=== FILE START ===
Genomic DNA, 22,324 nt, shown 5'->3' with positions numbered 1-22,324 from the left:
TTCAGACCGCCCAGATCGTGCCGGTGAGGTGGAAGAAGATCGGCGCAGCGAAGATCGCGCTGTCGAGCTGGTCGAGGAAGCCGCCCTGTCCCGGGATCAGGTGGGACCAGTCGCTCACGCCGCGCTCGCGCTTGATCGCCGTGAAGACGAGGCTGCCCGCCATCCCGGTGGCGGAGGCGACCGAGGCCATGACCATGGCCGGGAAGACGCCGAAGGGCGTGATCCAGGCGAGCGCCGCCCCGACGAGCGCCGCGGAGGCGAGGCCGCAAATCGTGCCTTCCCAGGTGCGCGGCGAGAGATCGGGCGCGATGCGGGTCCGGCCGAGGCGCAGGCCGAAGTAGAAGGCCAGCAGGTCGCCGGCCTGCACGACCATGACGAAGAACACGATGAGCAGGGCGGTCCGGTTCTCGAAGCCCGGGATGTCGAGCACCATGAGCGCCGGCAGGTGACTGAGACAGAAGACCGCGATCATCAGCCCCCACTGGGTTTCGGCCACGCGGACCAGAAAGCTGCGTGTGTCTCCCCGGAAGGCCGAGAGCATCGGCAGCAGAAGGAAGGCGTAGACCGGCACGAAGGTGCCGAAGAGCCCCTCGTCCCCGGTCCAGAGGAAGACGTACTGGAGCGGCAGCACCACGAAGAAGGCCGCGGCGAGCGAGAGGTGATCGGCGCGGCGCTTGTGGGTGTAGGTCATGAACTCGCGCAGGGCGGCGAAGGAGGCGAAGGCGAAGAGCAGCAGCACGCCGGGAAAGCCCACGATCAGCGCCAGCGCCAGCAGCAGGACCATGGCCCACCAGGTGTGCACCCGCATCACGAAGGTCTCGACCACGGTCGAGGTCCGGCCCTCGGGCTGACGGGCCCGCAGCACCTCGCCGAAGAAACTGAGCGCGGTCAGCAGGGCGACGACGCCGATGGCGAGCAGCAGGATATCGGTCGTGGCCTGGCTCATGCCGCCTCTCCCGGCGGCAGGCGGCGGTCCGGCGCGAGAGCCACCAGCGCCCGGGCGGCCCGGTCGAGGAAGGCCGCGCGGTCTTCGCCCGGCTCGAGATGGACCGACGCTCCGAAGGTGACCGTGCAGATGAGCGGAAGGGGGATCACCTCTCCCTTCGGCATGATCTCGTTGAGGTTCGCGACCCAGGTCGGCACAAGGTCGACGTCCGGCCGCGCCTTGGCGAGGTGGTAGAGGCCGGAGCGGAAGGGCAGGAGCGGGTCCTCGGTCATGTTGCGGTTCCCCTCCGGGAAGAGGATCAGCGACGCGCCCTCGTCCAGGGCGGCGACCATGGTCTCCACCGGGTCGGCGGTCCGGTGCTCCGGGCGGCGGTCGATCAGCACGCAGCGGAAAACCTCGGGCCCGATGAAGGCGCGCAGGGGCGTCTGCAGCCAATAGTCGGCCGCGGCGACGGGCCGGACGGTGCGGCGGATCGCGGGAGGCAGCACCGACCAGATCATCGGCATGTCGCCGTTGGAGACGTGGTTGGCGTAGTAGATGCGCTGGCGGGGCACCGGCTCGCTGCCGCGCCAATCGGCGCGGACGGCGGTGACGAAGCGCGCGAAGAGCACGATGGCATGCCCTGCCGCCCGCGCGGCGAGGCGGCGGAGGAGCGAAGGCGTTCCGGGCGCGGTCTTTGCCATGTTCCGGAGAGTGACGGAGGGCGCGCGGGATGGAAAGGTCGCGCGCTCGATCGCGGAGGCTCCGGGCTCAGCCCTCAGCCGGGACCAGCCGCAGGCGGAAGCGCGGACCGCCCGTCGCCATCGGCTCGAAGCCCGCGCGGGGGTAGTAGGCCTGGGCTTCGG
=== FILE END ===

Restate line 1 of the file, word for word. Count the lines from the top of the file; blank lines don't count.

Genomic DNA, 22,324 nt, shown 5'->3' with positions numbered 1-22,324 from the left: